T-test showed that males and females significantly differed on self-esteem and maternal emotional availability, but not on paternal emotional availability (Table 2). Instead, the gender difference we found in depression might be a type I error because of the multiple comparison issues; in fact, with the Bonferroni adjustment (α = 0.0125), this difference was no longer significant with regard to depression. In addition the effect size relieved for depressive symptomatology was small.
The regression analysis showed that all interactions (age × gender, gender × self-esteem, gender × parents’ emotional availability, age × self-esteem, and age × parents’ emotional availability) were not significant. Thus, the interactions were not considered in the final regression model. The final analysis attested that both self-esteem and parental emotional availability significantly predicted depression (Table 3). Moreover, Tolerance and Variance Inflation Factors did not show collinearity problems. The standardized beta coefficients highlighted that high levels of self-esteem and parental emotional availability predicted low levels of depressive symptomatology, while gender and age were not significant predictors. However, if only age and gender were considered in the regression model, results indicated that they significantly affect depression (R2 = 0.02, p = 0.005; gender standardized β = -0.09, p = 0.03; age standardized β = 0.10, p = 0.01). Thus it is possible that the influence of gender and age on depression is mediated by self-esteem and parental emotional availability.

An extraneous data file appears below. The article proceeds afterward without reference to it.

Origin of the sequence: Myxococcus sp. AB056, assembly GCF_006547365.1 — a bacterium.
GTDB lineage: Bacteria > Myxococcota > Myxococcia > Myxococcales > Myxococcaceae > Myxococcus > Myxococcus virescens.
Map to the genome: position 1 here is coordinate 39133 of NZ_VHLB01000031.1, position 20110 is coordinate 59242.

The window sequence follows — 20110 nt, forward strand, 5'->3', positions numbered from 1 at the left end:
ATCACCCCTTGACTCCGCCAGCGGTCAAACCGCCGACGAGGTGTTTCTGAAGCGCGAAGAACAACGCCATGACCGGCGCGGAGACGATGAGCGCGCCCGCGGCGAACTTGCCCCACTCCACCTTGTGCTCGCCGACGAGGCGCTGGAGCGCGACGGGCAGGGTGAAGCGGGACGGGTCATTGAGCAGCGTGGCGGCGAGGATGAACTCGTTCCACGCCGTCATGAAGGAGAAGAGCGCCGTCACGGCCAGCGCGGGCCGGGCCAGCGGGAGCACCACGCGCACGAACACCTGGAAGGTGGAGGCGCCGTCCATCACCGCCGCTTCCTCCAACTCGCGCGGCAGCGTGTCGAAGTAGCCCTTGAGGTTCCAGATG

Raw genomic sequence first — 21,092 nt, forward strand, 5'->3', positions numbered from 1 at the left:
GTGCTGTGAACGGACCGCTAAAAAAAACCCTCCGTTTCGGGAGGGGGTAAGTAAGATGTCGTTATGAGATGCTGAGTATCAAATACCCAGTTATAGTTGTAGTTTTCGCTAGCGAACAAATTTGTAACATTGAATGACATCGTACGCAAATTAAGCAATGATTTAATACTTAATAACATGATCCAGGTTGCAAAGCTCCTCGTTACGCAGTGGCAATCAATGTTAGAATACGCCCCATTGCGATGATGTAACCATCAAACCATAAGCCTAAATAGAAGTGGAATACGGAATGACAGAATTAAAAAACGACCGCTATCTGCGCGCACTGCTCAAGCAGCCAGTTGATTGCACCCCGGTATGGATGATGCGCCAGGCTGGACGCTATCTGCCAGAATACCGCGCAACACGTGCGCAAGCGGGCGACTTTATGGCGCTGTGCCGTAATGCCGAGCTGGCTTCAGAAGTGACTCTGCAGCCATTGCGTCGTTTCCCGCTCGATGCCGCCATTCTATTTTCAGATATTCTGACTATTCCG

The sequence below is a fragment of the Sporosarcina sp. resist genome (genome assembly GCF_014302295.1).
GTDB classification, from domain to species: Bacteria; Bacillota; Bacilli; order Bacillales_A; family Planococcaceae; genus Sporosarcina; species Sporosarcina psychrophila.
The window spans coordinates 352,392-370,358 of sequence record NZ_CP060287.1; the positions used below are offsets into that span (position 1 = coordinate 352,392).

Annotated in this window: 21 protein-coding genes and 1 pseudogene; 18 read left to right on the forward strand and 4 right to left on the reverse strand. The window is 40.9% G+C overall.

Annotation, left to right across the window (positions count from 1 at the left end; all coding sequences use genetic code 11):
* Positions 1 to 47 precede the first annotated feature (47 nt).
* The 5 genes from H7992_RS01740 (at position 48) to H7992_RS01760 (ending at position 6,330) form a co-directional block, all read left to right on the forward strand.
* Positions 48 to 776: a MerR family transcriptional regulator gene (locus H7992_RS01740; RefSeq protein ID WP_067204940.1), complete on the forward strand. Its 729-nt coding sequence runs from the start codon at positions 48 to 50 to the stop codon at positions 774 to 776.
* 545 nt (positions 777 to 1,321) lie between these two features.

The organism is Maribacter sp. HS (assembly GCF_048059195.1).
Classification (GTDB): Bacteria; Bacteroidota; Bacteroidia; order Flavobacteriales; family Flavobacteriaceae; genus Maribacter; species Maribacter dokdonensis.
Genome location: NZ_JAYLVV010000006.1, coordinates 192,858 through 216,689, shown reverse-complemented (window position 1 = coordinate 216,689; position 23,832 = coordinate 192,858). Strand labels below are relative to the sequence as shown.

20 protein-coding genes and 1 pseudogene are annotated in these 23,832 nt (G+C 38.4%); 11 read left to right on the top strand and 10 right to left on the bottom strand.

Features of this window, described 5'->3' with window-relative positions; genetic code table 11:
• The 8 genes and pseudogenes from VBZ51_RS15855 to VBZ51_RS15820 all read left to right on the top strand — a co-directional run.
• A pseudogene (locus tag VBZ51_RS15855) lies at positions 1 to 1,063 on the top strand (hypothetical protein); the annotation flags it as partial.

The present study aimed to explore characteristics of depressive symptoms in early adolescence, according to age and gender, analyzing their connections with self-esteem and perceived parental emotional availability.
Studies on the onset of depressive symptoms highlighted that the first years of adolescence may be considered a critical phase. In light of this finding, we focused on this period in order to detect features of depression in a sample of Italian adolescents. The CDI mean score found in our sample was comparable to the one observed in other studies using the same tool, carried out on Italian (Poli et al., 2003; Pantusa et al., 2006), Estonian (Samm et al., 2008), Hungarian (Piko and Balázs, 2012) and extra-European (Twenge and Nolen-Hoeksema, 2002) samples. Also the percentage of adolescents reporting a depressive level above the risk threshold was consistent with results of other studies using this same self-report questionnaire in Italy (Frigerio et al., 2001; Poli et al., 2003) and in other countries (Masip et al., 2010). These results constitute a cause for concern since they indicate that depressive symptomatology represents a fairly common phenomenon among adolescents.